Lethbridge Herald, The (Newspaper) - April 1, 1970, Lethbridge, Alberta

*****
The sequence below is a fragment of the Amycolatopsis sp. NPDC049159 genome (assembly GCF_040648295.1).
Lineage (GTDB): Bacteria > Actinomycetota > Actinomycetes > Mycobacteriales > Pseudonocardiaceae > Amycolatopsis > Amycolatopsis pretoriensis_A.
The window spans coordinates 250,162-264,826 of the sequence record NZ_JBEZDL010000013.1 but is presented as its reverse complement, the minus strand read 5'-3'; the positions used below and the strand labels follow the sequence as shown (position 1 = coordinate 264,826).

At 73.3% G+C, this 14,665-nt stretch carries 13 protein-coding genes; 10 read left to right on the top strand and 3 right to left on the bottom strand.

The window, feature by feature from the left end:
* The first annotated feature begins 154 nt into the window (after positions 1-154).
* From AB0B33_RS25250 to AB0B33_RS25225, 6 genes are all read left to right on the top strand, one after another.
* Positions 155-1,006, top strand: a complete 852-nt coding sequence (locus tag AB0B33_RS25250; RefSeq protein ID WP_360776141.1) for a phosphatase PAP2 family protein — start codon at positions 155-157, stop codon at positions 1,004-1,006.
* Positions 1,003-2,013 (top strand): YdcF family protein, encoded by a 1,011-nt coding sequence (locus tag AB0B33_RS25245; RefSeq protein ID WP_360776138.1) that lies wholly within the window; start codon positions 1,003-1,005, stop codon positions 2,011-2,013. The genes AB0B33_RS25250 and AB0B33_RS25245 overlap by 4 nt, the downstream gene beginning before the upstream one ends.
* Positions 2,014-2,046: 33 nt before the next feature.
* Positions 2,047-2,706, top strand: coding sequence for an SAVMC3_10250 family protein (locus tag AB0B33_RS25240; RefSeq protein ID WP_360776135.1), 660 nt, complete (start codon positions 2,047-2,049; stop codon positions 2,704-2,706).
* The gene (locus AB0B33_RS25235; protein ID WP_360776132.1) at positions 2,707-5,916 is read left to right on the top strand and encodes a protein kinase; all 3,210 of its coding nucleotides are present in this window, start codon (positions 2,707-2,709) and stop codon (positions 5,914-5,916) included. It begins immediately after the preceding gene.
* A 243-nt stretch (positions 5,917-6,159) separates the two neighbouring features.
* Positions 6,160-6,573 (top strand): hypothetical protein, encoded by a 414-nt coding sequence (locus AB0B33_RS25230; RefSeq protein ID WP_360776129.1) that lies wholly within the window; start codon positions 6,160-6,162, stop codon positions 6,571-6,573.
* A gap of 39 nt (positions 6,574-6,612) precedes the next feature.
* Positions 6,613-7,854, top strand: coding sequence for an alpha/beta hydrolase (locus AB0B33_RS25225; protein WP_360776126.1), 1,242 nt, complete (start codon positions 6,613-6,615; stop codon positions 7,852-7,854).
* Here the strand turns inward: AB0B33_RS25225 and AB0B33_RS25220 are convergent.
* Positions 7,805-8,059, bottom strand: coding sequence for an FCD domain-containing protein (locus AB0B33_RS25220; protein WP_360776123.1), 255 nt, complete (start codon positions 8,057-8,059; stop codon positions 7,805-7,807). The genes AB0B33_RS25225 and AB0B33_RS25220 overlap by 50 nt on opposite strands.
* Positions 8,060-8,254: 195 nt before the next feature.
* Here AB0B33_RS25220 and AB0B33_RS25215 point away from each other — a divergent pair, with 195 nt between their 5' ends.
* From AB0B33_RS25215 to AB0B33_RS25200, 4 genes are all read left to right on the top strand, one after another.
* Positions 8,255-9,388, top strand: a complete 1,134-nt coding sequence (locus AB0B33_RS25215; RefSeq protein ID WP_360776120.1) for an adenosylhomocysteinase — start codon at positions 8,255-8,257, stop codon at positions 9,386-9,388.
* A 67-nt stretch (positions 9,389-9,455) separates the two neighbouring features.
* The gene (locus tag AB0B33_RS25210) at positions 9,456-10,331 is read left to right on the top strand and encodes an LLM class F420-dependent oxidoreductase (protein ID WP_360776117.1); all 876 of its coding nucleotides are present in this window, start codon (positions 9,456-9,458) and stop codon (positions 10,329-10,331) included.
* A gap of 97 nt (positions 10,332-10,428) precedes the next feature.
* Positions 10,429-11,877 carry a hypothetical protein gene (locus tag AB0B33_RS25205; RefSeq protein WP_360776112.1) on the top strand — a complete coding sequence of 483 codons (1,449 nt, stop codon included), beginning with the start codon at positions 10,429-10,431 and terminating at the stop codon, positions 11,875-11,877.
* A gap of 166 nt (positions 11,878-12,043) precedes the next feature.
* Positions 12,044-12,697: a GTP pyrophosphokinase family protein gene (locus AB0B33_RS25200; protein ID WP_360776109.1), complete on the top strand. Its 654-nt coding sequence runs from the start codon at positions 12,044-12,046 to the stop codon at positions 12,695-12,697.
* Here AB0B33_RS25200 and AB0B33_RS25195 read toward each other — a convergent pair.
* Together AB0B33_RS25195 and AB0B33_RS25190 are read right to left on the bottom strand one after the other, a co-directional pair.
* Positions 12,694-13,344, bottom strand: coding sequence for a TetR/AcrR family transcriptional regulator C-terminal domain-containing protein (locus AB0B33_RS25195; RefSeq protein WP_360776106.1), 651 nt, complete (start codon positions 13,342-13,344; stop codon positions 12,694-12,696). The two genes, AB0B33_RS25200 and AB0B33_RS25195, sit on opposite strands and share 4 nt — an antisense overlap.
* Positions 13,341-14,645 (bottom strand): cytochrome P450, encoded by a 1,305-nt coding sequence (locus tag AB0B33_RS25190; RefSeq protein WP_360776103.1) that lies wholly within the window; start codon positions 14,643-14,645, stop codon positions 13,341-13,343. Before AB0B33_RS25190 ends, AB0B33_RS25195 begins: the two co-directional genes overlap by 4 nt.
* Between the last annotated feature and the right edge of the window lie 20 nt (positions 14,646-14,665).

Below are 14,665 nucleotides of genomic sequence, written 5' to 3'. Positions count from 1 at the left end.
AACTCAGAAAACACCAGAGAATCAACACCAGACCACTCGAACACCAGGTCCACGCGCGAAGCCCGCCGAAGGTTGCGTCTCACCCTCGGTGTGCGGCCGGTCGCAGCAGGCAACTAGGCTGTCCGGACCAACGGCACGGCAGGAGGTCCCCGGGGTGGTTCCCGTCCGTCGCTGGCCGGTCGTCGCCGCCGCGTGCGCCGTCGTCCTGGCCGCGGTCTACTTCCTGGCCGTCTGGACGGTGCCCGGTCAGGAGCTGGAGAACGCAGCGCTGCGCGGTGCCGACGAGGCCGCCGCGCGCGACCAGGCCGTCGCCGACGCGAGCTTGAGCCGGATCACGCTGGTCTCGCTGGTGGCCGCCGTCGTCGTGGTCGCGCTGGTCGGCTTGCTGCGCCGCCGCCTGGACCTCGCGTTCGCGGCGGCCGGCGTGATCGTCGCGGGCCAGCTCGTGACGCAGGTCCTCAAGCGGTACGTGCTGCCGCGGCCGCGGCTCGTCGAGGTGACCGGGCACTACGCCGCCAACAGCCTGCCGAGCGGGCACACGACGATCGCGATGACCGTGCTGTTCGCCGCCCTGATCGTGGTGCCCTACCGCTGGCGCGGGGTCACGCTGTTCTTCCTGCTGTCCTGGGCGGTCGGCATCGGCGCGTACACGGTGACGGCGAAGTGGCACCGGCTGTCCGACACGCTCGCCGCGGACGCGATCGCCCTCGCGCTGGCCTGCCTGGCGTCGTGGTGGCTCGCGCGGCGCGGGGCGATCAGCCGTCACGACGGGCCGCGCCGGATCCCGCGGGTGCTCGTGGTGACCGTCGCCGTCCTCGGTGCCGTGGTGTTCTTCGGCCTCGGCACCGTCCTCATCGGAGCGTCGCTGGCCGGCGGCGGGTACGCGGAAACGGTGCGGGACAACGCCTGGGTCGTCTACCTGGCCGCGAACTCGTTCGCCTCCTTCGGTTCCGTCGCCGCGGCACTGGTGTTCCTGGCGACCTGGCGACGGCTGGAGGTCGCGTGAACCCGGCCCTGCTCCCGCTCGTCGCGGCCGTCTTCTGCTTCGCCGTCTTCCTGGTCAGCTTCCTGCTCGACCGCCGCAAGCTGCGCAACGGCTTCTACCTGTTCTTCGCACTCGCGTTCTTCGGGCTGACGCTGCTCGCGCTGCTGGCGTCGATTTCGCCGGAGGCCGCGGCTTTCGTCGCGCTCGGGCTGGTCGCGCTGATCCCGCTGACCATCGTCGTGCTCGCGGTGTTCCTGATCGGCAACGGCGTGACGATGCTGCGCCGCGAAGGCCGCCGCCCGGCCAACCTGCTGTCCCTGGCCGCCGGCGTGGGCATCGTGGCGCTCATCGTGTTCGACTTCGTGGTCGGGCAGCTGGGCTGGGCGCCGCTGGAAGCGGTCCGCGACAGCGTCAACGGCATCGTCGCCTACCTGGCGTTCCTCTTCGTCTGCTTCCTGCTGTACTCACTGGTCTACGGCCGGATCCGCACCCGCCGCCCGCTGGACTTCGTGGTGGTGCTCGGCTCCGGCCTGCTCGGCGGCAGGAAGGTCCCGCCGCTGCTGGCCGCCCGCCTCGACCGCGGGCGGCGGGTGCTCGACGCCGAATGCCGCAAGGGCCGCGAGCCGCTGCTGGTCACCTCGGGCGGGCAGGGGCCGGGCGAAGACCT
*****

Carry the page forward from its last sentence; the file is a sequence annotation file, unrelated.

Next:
April 1, 1970 THE UTHMKCI HfKAlD 39 Handles 40 Immigrants Daily Counselling Office For U.S. Draft Dodgers Is Going Concern Bj HUNK GEAY TORONTO (CP) Br rmr'mfiTtmin'i standards, the Torotto Anti-Dnft Program is sping concern. Under directors William Spin, a business- man, and Bernard Jilfe, a 24-yeaf-old draH dodger from New York, the program is coutfeiliag nearly 40 young American immigrants a day. This is nearly triple the vol- ume of persons counselled vheB the organization was first started as the Student Union for Peace Action more than three years ago. Because of the heavy de- mand put on its facilities, the program moved from its crowded two-room office to an equally crowded five-room basement headquarters nearby in the city's north end. It DOW employs five full- time workers at a week, its Manual for Dttft- Age Immigrants is in its fourth edition with cop- ies in print, and assistance iron Canadian church groups is on the increase. DESERTERS INCREASE Director Spira said that with ihe mounting influx has come a shift in the ratio of draft dodgers to military de- serters. "Now, almost two of every 'three young men coming to us from the United Slate is a deserter; it used to be the other way he said hi hand, we know the desertion rate is increasing...." One thing U certain: the Vietnam war has had a dras- tic effect on the migration of people between the two couo- tries. Canadian immigration de- partment figures for the year1 ending June 30 show that in 1965, Canadians emi- ilcd to the U.S. This figure decreased steadily to a total of in .IMS. FLOW REVERSES Conversely, figures for the calendar year showed 1964 immigration to Canada from the U.S. at By the end of 1W H had risen to Doubts have persisted about the vulnerability of young Americas immigrants in Can- ada to U.S. authorities la a 1968 speech in Calgary, Frank Kossa, a secretary in the U.S. selective service sys- tem, declared that the RCMP and FBI were co-operating to expose organuaUoni aiding draft dodgers. The U.S. consulate here de- nied knowledge of such a part, and the RCMP noted: "There has been no change in our policy towards draft dodgers. If they behave a re- sponsible immigrants, there are no problems. "We do visit those persons, however, whereabouts has beep sought by the FBI. But this is only to determine their status as immigrants and if, in fact, they are in Canada." Mr. Spira said the Toronto program has not been both- ered by the police. He feK that any doubts about Can- ada's policy regarding draft dodgers and deserters was clarified May 22, 1969, when Allan minister of manpower and immigration, told the House of Commons: "An individual's status with regard to compulsory military service in his own country has no bearing upon his admissa- bility to Canada either as an immigrant or as a visitor; nor is he subject to removal from Canada because of unfulfilled military obligations in his country of citizenship." Mr. MacEachen noitO the Visiting Forces Act, however, which says that persons who desert foreign forces while such forces are visiting Can- ada will be subject to arrest and return to Ifceir command. Alaj Borovoy, dirlclor of the Canadian Civil Liberties Union, called for a reaffirmi- tion of Canadian policy from the immigration department so that minor officials who deal directly with American "would be less in- clined to assert their own prejudices." "One reason, I think, is' that the methods of avoiding the draft without leaving the U.S. have become more refined. A simpie change of address or an appeal of the draft classifi- cation really -stows the whole drafting Mr. Spira, a native-born Austrian who emigrated to the tl-S. in 1938 and moved to Canada ra the early 1950s, noted a few of the differences draft dodgers and de- serters. "The dilfeieuee, between the two is that the draft dodger usually encounters the anti- war movement in college; the deserter fe often a married man and, lacking that kind of educational background, doecnt encounter this senti- ment until he is in the army. "I you might say then that the army is our biggest he said. NOT ALL OPPOSED "Mart; of the deurters I've talked to not only object to the war in Vietnam, bat to the of young people in tte those who sim- ply go along with the military game because it's what they're brought up with." But Mr. Spira conceded that not all the young immigrants support such iffffWH as getting out of Vietnam, civil rights and control. "A little more than a year ago, we got one pair here wearing George Wallace but- tons. Their reason for desert- ing was 'Why should I get my- self killed for an administra- tion fun of tiwy should use the bomb and get tht war over with.' But we don't get too many of 'those." Relatively few Negroes ap- pear at the anti-draft pro- gram's office, he said. "I'm not sane why this is except that most blacks who desert or dodge the draft probably hide in the big city ghettos. They don't have to lave the country to find a safe refuge." TOTAL NOT KNOWN How many such immigrants are in Canada? He could only estimate the number it between and The U.S. consulate here says H has no official records either, but uses a fig- ure ranging between and And organizations such as the New York-based Clergy and Laymen Con- cerned About Vietnam put the number at anywhere between and A U.S. consulate official here said: "We wed to get four or five persons a day coming in here asking what would happen to them if they went back home. We tok) them that they would be inducted immediately and charfes for breaking the law would be laid against them. A few took our advice and tetuiwu. "But now few ever come in any more. On the other UPTONS CREAM Of MUSHROOM McGavin'. Walnut Madeira Nestles Quik Cereal f p I LOT rOOfl IQHIB Son tin Dr. Balord, 3 var. A IS-oi. tini Z for With body S-oz. It.! 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